Right on the "money" as always Fred :)

majapahit
11th January 2011, 19:59
I am quite familiar with mathematical proof, having considerable education

Well, this is economics by a mathematician, supposedly 'econometrics'. My brother, diseased, a mathematician, my friends brother a Economitrist, I've studied Law and Sociology.

Perhaps Mike Montagne's discourse of his personal path to cleverness somewhat illiterate (so he is obviously a nerd, .. and?)

The website refers to several anecdotes regarding Mr. Otto, his economics teacher.
"Mr. Otto grew a few shades deeper red the whole while; and in the end stood there rubbing his head. Finally he said, "By God, I think you're right again."

There are several subjects addressed, i.c. interest on the money supply, the subject of inflation versus pricing etc etc.

The core of the presentation concerning Interest is:

"If money is introduced to circulation as debt subject to interest, then merely to maintain a vital circulation, we have to perpetually re-borrow whatever we pay against principal and interest obligations.
Payments against the previous sum of principal thus are re-assumed as new principal, equal to the old — making it impossible to pay down the sum of debt.

But as payments against interest obligations do not count against the previous principal, our perpetual re-borrowing of interest to replenish a circulation means therefore that the sum of debt will perpetually increase so much as periodic interest on an ever greater sum of debt.

Not only would this mean that there is ever less of a given circulation to devote to prices, ..

( .. much less increasing prices ostensibly tolerated by the non-existent "inflation," red.: concerns inflation)

.. it would mean that as a consequence of this multiplication of debt in proportion to the circulation, that the system inherently, ultimately collapses under a sum of debt it can no longer afford to service."
(I've added some spaces to make this somewhat better readable)

So, mr. ThePythonicCow, since you claim to be somewhat of a mathematician, together with Mr. Otto does this make you utter: "By God, I think you're right again."

And, in Dutch Law at least, this is an argument to be presented before the court (and will get you in big trouble when presented under the wrong circumstances, I admit :canada:)

?, mt (p.s. I'm not a native English speaker, please forgive)

Paul
11th January 2011, 21:07
"If money is introduced to circulation as debt subject to interest, then merely to maintain a vital circulation, we have to perpetually re-borrow whatever we pay against principal and interest obligations.
Payments against the previous sum of principal thus are re-assumed as new principal, equal to the old — making it impossible to pay down the sum of debt.
As Steve Keen (his blog is at Debtwatch (http://www.debtdeflation.com/blogs/), but I don't have a link to this specific item) has pointed out, this confuses stores of money with flows of money. One can pay debt, with interest, in a monetary system which only has the amount of money in circulation equal to the base debt. One need only pay the interest in installments, and require that the lender recirculate the payments received, so that the debtor can earn some of the partial payments back (perhaps by working for them) in order to make the next payment.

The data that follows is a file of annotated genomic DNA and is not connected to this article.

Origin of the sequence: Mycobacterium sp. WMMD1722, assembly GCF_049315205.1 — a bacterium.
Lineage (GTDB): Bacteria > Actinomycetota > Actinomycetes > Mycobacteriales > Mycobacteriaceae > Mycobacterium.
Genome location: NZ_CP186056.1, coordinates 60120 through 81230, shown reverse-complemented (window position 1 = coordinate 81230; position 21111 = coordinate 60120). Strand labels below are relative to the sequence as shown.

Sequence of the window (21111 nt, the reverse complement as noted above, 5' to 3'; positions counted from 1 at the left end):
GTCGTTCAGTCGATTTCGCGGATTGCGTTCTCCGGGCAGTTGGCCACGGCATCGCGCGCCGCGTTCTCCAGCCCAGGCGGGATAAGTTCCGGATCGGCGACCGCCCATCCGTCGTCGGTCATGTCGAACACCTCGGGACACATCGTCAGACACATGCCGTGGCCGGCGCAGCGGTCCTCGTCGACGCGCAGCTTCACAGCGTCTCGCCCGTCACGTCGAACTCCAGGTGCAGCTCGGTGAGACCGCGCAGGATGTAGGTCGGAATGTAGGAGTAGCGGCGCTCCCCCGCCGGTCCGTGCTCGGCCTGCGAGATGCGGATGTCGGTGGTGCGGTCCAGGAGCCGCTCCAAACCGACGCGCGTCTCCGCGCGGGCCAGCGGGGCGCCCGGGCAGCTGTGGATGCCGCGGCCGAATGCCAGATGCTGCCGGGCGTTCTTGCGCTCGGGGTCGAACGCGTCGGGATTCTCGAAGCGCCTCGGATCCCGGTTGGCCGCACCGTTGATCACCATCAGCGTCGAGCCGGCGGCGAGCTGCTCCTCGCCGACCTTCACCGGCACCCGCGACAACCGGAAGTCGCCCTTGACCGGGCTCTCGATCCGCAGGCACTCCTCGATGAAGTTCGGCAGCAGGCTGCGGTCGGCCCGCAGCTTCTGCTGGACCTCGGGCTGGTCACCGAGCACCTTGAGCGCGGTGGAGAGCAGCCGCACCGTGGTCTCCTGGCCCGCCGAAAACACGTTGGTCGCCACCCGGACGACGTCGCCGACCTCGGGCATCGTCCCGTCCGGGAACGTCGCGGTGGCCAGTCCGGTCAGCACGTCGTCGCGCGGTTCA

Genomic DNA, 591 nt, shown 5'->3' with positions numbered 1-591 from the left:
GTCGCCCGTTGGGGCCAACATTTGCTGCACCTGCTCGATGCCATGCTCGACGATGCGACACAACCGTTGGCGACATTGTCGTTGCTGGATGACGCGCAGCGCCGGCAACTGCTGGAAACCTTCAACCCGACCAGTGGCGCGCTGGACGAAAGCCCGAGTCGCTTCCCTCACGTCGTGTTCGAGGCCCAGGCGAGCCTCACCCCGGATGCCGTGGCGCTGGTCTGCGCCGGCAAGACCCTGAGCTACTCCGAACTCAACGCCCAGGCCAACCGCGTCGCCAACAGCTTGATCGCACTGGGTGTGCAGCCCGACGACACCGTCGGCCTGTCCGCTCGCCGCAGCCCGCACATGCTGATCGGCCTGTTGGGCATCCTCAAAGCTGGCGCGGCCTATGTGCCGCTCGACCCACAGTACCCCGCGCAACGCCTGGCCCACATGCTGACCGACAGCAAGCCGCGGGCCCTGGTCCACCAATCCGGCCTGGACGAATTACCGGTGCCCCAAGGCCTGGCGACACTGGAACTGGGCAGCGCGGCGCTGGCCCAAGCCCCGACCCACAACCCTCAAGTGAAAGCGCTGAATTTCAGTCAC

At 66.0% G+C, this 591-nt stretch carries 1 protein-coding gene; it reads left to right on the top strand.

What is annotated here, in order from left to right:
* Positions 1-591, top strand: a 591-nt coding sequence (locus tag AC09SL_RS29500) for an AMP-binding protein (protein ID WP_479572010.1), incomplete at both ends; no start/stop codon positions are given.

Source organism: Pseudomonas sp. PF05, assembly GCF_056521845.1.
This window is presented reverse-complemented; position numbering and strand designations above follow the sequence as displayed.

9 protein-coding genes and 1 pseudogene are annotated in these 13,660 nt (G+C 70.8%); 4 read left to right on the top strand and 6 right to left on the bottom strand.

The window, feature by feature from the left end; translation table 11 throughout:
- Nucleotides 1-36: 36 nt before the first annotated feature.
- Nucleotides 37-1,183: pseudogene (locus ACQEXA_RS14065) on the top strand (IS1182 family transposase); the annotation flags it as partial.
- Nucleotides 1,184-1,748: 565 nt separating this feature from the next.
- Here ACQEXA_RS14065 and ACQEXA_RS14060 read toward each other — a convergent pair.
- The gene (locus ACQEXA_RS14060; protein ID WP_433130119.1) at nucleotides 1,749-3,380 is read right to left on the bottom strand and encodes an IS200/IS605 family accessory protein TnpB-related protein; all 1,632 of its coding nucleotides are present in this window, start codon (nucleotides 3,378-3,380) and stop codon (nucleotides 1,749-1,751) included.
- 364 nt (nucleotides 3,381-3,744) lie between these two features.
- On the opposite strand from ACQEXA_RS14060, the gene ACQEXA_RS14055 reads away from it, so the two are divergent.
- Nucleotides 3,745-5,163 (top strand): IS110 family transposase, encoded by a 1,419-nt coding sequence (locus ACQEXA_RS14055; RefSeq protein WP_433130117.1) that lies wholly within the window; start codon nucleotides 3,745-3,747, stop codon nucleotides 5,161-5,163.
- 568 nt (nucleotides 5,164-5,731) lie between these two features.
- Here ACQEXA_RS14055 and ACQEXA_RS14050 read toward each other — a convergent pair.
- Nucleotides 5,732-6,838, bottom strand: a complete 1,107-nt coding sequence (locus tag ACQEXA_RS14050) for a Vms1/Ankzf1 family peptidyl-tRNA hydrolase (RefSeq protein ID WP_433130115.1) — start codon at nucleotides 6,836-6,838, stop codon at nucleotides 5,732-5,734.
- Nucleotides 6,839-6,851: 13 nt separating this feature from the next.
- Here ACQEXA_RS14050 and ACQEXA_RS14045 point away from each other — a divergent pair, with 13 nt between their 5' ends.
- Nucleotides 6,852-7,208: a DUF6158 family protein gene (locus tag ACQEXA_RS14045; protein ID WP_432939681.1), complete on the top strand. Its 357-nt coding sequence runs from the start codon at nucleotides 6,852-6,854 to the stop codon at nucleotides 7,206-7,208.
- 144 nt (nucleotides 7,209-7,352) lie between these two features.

Here's a simple example. Let's say we have an economy with a total quantity of money in circulation of ten sea shells. You have the sea shells. You lend the ten sea shells to me, at 10% interest. The repayment plans requires me to pay you one sea shell per month, for eleven months. I also work for you, earning one sea shell per month. So we start out by moving ten shells from you to me (funding my loan.) After one month, I repay one sea shell, and you turn around and hand it back to me, as my first months earnings. This repeats for the next ten months, as I repay you eleven sea shells.


If money is introduced to circulation as debt subject to interestLending money into existence is deeply destructive, yes. Not for the simple mathematical reason that it is impossible (see above paragraph) but because it eventually causes great miss-allocations of economic resources. Lending banks are incentivized to lend increasingly large amounts of money into existence, which causes future promises to repay debt to become increasingly more valuable while current means of production place increasingly burdensome demands for more debt. Corporate financial structures replace equity (which can decline in value during economic downturns) with debt, increasing short term profits while also increasing the systemic risk that many businesses will go bankrupt in a major downturn.


And, in Dutch Law at least, this is an argument to be presented before the court That may well be. Such arguments are not mathematical proofs (http://www.wordiq.com/definition/Mathematical_proof) however, at least not as I understand them.

cense
11th January 2011, 22:04
Max Igan (The CrowHouse) did an interview with Mike Montagne in April 2010:
http://thecrowhouse.com/040110.html